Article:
A plague of pylons
A terrifying army of “nude giant girls”. That is how the peerless poet Stephen Spender described the electricity pylons that went up right across Britain in the 1920s.
Now National Grid has erected the first of a new generation of pylons. And to be frank, they are every bit as visually awful. Although shorter than their predecessors, the white “T-pylons” resemble most of all cut-price ski-lift supports.
It is amazing that a country so dependent upon the attractions of its landscapes – both financially for tourism as well as emotionally – puts up with these complete eyesores, when the cables could just as easily be buried.
Instead we let the Grid make a big deal of burying cables in a handful of iconic sites, whilst pressing ahead with cheaper overground pylons everywhere else. Simply to make more profits for shareholders.
A political party dedicated to preserving the best in our countryside – hence the party’s name – returned to government back in 2010. But Conservative politicians seem nowadays to have a totally cavalier attitude to our landscapes. After five years during which our public forests only narrowly escaped privatisation, and developers have been allowed to ride roughshod over local opinion, it is clear that nothing – except the shape of the pylons – has changed.
Opera in a sheltered spot
Three years ago, the management of Glyndebourne Opera House erected a 330 ft. high wind turbine that towers over the otherwise unspoiled Sussex Downs. And infuriates residents in the local village of Ringmer, many of whom fought hard to stop it.
Advised by former Friends of the Earth energy campaigner Stewart Boyle, the Opera House nonetheless managed to win a 25-year operating license, on the understanding it would be super-efficient. It would, Glyndebourne promised, produce an average electricity output of 28% of its maximum capacity. And so the Christie family who own Glyndebourne received the usual whopping handout funded by you and I , available to windfarm developers.
But 28% of maximum capacity is the kind of output performance that only the most exposed, and hence windiest, locations like bleak Scottish or Yorkshire moors can ever aspire to achieving. Whereas the Glyndebourne turbine is to be found in a very sheltered spot down in the Sussex Downs.
It has now been revealed the average output being achieved is not 28%, but just 17.5% of maximum capacity. That is just over half of that promised to the local authority, and amongst the worst performances to be found anywhere in the country. Despite this, Glyndebourne management purports to claim that the turbine “continues to exceed its target in the third year of operation.”
Given the number of the Great and the Good who will surely be visiting Glyndebourne this summer, to picnic in its glorious grounds between attending works by Britten, Handel and Mozart, let us hope there are one or two who will be able to challenge this outrageous waste of money and resources.
Seriously underestimating Amber
You may recall that, in my Gossip Column published in February’s issue of Electrical Review, I raised doubts about the level of personal commitment to becoming a junior energy minister of the Conservative MP for Hastings and Rye, a seat won by just 1,993 votes from Labour in 2010.
I suggested that, for the dying months of the Coalition government, she was effectively just holding the fort, with few if any opportunities to alter policy at all. Just as well. Up until her appointment, she had shown no obvious interest in energy policy, or climate change policy, or fuel poverty. I reported that her civil servants remained unconvinced that she was at all interested in any of these topics that make up her official responsibilities.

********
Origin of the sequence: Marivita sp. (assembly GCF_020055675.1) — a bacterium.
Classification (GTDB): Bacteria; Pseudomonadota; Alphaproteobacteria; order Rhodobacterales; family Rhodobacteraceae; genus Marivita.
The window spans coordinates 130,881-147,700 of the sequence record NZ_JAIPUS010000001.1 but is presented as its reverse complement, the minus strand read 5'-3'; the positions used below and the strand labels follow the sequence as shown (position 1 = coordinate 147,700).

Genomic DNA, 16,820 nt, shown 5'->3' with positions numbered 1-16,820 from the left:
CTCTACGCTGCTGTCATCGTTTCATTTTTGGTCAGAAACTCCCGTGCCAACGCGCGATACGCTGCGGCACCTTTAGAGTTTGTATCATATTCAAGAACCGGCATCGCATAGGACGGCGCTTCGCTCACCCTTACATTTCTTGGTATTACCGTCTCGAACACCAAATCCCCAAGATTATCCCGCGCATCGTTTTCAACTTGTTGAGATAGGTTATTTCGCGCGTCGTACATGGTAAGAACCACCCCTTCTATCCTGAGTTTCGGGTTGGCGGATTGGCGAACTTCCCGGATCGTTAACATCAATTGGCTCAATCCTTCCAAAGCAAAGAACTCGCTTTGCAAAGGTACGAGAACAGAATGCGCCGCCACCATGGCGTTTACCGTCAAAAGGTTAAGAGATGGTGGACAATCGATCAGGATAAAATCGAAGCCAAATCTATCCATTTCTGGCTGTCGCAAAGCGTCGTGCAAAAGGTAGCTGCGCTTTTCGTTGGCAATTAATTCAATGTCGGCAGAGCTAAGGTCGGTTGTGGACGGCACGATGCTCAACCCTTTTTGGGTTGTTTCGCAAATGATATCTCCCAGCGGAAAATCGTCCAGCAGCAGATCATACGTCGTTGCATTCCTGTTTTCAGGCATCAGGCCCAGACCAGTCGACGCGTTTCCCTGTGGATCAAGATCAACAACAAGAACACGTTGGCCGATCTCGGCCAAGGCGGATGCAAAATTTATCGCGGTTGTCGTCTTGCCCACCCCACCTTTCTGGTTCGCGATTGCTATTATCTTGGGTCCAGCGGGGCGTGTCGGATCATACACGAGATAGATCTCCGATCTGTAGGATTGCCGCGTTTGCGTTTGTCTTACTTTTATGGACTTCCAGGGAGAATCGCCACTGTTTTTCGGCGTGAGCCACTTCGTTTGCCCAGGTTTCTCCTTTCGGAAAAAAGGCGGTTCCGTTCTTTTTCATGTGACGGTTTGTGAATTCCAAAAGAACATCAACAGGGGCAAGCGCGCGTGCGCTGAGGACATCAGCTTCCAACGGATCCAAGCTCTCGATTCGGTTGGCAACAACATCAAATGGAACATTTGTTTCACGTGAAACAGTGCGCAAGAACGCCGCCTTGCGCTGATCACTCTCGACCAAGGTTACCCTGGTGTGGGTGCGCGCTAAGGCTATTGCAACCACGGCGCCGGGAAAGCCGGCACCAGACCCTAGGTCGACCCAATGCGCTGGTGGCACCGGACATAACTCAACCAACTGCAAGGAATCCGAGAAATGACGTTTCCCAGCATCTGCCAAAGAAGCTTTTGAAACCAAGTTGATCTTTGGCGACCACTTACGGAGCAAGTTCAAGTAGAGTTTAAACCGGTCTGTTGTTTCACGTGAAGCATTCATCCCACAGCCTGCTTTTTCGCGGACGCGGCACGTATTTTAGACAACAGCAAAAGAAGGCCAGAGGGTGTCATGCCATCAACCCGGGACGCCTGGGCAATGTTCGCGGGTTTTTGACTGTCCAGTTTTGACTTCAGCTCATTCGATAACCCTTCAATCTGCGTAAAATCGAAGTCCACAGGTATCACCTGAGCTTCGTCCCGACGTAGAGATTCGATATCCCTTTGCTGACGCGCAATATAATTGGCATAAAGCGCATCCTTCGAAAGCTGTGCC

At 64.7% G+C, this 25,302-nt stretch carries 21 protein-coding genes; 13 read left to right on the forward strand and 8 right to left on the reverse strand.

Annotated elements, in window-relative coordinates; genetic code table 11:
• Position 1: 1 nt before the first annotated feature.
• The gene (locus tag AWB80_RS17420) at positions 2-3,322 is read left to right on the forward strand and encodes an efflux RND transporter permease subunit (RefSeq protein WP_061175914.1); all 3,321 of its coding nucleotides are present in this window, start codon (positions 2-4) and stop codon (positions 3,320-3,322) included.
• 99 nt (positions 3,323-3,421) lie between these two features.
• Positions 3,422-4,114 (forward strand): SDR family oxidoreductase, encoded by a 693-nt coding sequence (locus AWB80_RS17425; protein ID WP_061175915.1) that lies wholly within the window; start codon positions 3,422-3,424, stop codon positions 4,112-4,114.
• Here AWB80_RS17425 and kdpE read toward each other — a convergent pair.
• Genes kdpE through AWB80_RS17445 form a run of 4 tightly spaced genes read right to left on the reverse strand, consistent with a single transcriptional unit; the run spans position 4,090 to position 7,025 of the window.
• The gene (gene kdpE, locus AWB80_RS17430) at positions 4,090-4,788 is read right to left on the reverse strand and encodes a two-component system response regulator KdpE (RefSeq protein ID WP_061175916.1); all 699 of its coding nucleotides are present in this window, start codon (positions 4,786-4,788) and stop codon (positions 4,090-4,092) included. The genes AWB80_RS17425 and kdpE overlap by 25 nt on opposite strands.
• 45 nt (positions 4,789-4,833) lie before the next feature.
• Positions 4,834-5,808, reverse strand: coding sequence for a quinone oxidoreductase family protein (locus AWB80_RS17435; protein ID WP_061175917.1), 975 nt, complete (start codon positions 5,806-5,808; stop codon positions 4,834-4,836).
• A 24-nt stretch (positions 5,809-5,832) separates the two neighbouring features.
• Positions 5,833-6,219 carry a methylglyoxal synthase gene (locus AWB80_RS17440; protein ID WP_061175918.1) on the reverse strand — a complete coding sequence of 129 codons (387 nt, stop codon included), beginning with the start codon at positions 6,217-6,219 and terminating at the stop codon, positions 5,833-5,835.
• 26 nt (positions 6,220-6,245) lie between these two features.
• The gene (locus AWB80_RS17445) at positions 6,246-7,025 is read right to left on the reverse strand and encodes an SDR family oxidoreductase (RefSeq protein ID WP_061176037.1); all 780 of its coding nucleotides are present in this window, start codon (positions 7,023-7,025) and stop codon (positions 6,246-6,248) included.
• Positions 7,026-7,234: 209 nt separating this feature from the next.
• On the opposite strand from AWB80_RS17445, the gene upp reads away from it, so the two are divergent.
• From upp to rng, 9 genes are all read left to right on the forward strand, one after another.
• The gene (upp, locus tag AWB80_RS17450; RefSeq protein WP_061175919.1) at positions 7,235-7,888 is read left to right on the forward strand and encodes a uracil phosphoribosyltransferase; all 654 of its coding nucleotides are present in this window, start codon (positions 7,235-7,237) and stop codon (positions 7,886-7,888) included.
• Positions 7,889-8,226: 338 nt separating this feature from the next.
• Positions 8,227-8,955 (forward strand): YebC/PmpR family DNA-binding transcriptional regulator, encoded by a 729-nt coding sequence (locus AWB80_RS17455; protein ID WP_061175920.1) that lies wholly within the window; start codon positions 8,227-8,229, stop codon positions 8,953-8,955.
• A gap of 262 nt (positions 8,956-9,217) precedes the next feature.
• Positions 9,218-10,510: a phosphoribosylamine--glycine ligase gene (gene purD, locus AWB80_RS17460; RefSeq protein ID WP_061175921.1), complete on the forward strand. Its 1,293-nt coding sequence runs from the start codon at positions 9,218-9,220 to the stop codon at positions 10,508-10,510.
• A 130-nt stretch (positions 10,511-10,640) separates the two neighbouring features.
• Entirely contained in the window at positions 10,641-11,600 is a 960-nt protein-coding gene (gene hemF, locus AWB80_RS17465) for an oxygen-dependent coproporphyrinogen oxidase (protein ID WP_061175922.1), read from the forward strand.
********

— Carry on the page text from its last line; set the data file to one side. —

Certainly she endlessly turned down opportunities to speak at conferences. When she did, she tended to put her head down and read in a monotone from the text her officials provided. All this led many to question why she had accepted the prime minister’s invitation last July. I was one of those doubters.
And then, I revealed an old hand on the political scene had explained her game plan to me. She obviously reckoned it extremely unlikely she would be re-elected on 10 May. But she understood clearly employment prospects in life after parliament are substantially improved if you can bill yourself as a former minister in Her Majesty’s government. As opposed to a one-term lobby fodder obscurity.
But last month, not only did Hastings & Rye remain a Conservative constituency, but its MP was also promoted to the Cabinet. I accept here and now I may have seriously underestimated the Rt Hon Amber Rudd, the new Secretary of State for Energy & Climate Change. And MP for Hastings & Rye.
Nuclear reactor flaw
A major flaw has been detected in a new generation French nuclear reactor that, if confirmed, would prove a major blow. Both to France’s nuclear industry. And the UK government’s entire electricity strategy.
The European Pressurised Reactor (EPR) has long been billed as the safest and most efficient reactor in the world. It was always designed to showcase French nuclear expertise abroad. But now its developers, the State –owned corporation Areva, are admitting a serious weakness has been found in the steel of a crucial 425-tonne “pressure vessel” being installed in the (already much-delayed) new plant under construction in Flammanville, in the northwest of France.
Experts are now warning that the problem may simply be too expensive to fix. And that ultimately the entire EPR programme may have to be scrapped.
That would cause a major headache for the UK. Exactly the same steel has long since been approved by UK regulators for the two new power stations planned at Hinkley Point in Somerset. And indeed for all the other dozen EPRs that former energy secretary, (indeed former MP) Ed Davey, had been hell-bent on littering around the British countryside.